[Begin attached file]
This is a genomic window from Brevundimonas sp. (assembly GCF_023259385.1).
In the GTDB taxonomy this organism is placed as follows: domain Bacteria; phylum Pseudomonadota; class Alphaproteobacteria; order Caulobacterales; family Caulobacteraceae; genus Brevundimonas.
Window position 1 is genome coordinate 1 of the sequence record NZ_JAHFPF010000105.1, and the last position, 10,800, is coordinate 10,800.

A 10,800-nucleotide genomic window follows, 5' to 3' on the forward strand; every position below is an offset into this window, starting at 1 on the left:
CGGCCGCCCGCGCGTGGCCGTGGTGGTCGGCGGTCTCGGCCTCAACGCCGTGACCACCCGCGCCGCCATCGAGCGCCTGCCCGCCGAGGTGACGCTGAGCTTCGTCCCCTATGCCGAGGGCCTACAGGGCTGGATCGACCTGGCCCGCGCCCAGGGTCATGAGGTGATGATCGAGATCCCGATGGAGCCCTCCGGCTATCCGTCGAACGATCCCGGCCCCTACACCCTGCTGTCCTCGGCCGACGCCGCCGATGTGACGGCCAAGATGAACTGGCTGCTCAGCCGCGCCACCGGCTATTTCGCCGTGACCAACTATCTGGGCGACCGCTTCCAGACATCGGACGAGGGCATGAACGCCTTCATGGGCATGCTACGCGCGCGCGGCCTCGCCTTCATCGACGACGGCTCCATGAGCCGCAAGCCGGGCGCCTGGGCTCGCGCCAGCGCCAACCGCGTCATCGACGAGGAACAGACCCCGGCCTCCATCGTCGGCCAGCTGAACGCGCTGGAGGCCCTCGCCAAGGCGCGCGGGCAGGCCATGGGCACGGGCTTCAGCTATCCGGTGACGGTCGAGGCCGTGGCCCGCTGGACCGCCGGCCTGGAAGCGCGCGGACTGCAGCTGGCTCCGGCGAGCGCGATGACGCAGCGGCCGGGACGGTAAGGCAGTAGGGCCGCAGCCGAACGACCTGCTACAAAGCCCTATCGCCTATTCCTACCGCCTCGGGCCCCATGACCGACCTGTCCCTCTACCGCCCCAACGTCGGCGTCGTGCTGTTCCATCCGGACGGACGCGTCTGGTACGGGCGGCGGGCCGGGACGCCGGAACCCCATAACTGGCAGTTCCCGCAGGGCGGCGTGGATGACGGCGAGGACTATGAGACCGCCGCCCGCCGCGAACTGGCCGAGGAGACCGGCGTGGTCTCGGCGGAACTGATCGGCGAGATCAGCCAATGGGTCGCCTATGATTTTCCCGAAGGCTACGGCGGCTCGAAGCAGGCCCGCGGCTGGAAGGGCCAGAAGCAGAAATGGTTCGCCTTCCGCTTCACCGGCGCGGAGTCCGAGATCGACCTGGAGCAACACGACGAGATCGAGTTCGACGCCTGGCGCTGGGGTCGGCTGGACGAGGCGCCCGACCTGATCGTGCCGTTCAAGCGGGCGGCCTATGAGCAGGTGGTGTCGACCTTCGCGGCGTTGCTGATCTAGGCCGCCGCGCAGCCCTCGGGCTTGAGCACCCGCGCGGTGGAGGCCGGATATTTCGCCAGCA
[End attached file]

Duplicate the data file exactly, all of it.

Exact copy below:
This is a genomic window from Brevundimonas sp. (assembly GCF_023259385.1).
In the GTDB taxonomy this organism is placed as follows: domain Bacteria; phylum Pseudomonadota; class Alphaproteobacteria; order Caulobacterales; family Caulobacteraceae; genus Brevundimonas.
Window position 1 is genome coordinate 1 of the sequence record NZ_JAHFPF010000105.1, and the last position, 10,800, is coordinate 10,800.

A 10,800-nucleotide genomic window follows, 5' to 3' on the forward strand; every position below is an offset into this window, starting at 1 on the left:
CGGCCGCCCGCGCGTGGCCGTGGTGGTCGGCGGTCTCGGCCTCAACGCCGTGACCACCCGCGCCGCCATCGAGCGCCTGCCCGCCGAGGTGACGCTGAGCTTCGTCCCCTATGCCGAGGGCCTACAGGGCTGGATCGACCTGGCCCGCGCCCAGGGTCATGAGGTGATGATCGAGATCCCGATGGAGCCCTCCGGCTATCCGTCGAACGATCCCGGCCCCTACACCCTGCTGTCCTCGGCCGACGCCGCCGATGTGACGGCCAAGATGAACTGGCTGCTCAGCCGCGCCACCGGCTATTTCGCCGTGACCAACTATCTGGGCGACCGCTTCCAGACATCGGACGAGGGCATGAACGCCTTCATGGGCATGCTACGCGCGCGCGGCCTCGCCTTCATCGACGACGGCTCCATGAGCCGCAAGCCGGGCGCCTGGGCTCGCGCCAGCGCCAACCGCGTCATCGACGAGGAACAGACCCCGGCCTCCATCGTCGGCCAGCTGAACGCGCTGGAGGCCCTCGCCAAGGCGCGCGGGCAGGCCATGGGCACGGGCTTCAGCTATCCGGTGACGGTCGAGGCCGTGGCCCGCTGGACCGCCGGCCTGGAAGCGCGCGGACTGCAGCTGGCTCCGGCGAGCGCGATGACGCAGCGGCCGGGACGGTAAGGCAGTAGGGCCGCAGCCGAACGACCTGCTACAAAGCCCTATCGCCTATTCCTACCGCCTCGGGCCCCATGACCGACCTGTCCCTCTACCGCCCCAACGTCGGCGTCGTGCTGTTCCATCCGGACGGACGCGTCTGGTACGGGCGGCGGGCCGGGACGCCGGAACCCCATAACTGGCAGTTCCCGCAGGGCGGCGTGGATGACGGCGAGGACTATGAGACCGCCGCCCGCCGCGAACTGGCCGAGGAGACCGGCGTGGTCTCGGCGGAACTGATCGGCGAGATCAGCCAATGGGTCGCCTATGATTTTCCCGAAGGCTACGGCGGCTCGAAGCAGGCCCGCGGCTGGAAGGGCCAGAAGCAGAAATGGTTCGCCTTCCGCTTCACCGGCGCGGAGTCCGAGATCGACCTGGAGCAACACGACGAGATCGAGTTCGACGCCTGGCGCTGGGGTCGGCTGGACGAGGCGCCCGACCTGATCGTGCCGTTCAAGCGGGCGGCCTATGAGCAGGTGGTGTCGACCTTCGCGGCGTTGCTGATCTAGGCCGCCGCGCAGCCCTCGGGCTTGAGCACCCGCGCGGTGGAGGCCGGATATTTCGCCAGCA